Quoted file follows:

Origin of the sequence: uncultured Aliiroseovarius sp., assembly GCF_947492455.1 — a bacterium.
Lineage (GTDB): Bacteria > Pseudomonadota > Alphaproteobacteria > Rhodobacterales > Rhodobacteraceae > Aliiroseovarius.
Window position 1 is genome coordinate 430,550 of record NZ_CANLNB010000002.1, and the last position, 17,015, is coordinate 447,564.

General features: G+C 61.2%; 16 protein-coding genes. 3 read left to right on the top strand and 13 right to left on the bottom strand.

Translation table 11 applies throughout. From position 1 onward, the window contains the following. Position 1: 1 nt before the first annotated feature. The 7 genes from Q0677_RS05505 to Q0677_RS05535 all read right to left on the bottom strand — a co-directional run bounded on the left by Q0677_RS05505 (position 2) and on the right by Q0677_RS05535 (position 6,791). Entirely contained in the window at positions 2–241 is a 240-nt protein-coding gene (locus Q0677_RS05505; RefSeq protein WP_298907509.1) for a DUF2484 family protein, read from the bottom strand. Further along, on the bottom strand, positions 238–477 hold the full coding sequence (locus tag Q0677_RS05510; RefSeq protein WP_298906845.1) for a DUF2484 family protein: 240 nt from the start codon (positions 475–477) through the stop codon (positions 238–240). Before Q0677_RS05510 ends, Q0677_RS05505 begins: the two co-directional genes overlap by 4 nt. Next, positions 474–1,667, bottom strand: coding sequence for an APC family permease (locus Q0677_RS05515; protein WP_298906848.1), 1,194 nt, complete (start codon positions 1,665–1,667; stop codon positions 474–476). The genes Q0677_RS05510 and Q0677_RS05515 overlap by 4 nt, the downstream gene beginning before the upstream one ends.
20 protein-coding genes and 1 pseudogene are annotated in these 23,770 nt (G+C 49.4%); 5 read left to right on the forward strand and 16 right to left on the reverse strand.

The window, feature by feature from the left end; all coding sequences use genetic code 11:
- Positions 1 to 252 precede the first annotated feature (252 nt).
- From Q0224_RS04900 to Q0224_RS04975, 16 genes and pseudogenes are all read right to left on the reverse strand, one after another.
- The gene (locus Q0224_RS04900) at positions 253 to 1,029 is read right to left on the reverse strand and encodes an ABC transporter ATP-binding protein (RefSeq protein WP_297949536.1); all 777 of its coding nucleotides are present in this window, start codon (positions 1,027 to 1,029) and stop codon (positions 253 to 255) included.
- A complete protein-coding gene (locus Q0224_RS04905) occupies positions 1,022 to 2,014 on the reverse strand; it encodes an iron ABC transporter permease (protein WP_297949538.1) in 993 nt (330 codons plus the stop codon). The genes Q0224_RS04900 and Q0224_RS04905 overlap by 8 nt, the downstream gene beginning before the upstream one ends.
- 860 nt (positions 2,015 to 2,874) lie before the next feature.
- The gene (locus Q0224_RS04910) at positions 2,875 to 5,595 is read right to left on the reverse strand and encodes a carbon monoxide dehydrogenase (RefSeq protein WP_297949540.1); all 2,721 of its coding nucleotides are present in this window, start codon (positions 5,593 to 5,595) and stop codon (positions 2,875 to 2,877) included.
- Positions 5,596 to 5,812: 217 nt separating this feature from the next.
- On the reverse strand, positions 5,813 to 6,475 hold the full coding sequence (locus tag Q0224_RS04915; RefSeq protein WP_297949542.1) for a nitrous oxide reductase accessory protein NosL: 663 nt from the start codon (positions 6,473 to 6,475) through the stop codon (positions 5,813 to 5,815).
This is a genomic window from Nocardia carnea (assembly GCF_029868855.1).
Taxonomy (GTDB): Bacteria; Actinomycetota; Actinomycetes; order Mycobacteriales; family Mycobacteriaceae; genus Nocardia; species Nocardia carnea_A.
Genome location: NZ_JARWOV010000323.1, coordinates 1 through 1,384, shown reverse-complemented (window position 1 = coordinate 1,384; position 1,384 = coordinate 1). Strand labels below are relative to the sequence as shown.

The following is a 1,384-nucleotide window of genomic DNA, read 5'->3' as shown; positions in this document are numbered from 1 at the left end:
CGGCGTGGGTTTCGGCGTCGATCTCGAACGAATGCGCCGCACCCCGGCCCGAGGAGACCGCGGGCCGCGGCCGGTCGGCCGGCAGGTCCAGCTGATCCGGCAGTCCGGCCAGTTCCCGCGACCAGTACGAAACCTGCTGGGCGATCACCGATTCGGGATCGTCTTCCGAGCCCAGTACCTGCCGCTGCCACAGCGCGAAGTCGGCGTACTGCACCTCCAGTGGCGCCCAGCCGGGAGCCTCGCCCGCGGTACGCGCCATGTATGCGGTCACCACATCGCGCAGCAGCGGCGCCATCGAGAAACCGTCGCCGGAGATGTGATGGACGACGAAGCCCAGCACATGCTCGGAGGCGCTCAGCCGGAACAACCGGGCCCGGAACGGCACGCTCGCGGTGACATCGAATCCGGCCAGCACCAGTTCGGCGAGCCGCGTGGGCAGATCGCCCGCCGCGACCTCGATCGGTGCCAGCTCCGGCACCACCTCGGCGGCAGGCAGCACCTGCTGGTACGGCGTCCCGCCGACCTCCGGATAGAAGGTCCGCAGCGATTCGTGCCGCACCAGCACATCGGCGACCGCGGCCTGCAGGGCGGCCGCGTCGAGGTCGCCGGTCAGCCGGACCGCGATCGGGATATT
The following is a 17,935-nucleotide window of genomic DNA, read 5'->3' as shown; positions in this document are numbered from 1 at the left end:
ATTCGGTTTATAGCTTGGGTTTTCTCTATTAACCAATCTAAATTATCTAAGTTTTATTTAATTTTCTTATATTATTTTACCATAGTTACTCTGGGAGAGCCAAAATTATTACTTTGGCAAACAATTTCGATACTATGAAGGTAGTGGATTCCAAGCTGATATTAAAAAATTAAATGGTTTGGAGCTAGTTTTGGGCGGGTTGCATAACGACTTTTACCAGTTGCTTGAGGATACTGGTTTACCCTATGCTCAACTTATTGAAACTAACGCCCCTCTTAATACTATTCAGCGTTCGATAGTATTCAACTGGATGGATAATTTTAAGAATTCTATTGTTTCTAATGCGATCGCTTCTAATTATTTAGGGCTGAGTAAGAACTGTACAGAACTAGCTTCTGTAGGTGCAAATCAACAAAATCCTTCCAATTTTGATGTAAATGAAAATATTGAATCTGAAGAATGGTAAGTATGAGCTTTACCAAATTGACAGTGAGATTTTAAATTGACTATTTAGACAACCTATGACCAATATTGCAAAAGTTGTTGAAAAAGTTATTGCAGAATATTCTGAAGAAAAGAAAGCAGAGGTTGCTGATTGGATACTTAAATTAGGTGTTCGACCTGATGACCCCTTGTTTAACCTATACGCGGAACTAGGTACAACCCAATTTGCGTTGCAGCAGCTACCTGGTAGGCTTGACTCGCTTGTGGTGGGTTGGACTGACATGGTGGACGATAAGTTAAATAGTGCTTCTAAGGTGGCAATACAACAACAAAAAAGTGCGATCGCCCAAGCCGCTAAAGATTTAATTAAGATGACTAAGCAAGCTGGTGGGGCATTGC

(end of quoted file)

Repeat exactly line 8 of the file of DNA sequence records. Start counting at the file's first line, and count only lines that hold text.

- Positions 1 to 252 precede the first annotated feature (252 nt).